Following the spin-off of its North American operations, Avon Products Inc. reported an 8 percent revenue decline for the second quarter.
Avon posted $1.4 billion in sales for the quarter. In constant dollars, revenue increased 4 percent; in constant dollars and excluding the impact of the sale of Liz Earle, Avon revenues increased 5 percent. The company posted a $95.1 million profit for the quarter.
“Our second quarter results came in slightly above our expectations, driven by operating performance that was better than anticipated. We also saw some modest easing in foreign currency pressure,” said Avon chief executive officer Sheri McCoy. “We continue to make steady progress on a number of fronts: improving pricing discipline, driving additional cost out of the business, and continuing to build our brand and enhance the representative experience.”
For Avon, revenue declines came from each of its geographic areas. Europe, the Middle East & Africa dropped 2 percent to $520.9 million in sales; South Latin America dropped 12 percent to $535.7 million; North Latin America declined 5 percent to $224.4 million, and Asia Pacific dropped 10 percent to $141.9. Diluted earnings per share was 7 cents.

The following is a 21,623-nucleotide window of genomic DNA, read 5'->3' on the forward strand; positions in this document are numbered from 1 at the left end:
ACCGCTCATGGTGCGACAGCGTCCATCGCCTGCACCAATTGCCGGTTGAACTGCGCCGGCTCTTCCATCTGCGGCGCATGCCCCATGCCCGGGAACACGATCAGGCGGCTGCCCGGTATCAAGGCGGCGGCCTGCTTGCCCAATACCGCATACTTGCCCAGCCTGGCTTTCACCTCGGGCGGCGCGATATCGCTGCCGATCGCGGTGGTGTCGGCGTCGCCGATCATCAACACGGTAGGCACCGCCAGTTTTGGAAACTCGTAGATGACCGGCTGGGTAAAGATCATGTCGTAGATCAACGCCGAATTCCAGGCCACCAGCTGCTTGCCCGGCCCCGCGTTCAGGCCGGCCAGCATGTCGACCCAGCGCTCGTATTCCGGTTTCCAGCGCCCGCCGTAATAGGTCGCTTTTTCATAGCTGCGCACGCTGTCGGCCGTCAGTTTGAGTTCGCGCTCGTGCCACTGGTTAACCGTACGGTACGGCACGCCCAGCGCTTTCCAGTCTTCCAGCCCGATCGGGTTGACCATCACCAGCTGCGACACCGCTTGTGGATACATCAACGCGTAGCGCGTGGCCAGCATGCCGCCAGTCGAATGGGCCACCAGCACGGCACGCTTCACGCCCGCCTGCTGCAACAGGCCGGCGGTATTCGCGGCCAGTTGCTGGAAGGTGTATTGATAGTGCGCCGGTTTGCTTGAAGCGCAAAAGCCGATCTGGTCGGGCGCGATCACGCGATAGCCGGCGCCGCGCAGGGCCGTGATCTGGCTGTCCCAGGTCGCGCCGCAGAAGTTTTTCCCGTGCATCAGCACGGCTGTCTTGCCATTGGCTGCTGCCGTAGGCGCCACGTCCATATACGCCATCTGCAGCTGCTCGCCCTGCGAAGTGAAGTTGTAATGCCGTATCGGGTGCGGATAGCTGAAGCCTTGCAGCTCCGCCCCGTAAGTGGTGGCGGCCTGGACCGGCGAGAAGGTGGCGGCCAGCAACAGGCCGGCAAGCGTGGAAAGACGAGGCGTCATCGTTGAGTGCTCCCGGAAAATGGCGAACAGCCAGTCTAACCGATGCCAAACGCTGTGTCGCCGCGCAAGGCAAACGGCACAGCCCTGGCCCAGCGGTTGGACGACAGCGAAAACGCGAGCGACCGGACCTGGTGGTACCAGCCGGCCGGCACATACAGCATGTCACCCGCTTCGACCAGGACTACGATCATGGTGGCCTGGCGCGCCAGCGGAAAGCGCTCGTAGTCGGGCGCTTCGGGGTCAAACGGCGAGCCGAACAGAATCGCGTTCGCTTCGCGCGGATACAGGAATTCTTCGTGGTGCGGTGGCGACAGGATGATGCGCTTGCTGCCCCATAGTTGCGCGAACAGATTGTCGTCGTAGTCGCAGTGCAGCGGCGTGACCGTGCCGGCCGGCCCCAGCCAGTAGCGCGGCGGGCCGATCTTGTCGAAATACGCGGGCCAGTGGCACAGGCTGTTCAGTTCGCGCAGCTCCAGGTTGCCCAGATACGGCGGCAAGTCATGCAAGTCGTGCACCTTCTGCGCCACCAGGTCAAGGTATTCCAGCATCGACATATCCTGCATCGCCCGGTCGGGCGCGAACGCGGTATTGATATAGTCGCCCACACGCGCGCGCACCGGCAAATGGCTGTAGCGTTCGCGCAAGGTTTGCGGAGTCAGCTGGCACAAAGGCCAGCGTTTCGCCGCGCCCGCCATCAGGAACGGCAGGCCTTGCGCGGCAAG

The company ended the quarter with a 1 percent increase in active Avon representatives, with increases in Europe, the Middle East and Africa, and North Latin America that were offset by declines in the Asia Pacific.
Avon’s numbers follow the recent spin off of the company’s North America business, which was sold to Cerberus Capital Management in March.
The business has been implementing a cost-cutting plan unveiled in January under which it plans to save $350 million in the next three years, as well as consider alternatives for the China business. That news came at Avon’s investor day, where executives said Cerberus would continue to work with the company to try to rationalize the supply chain, modernize business processes and make decisive strategic choices. Avon said it has identified $70 million in savings to be realized in 2016, with $50 million coming from changes in its operating model and $20 million coming from supply chain and sourcing savings.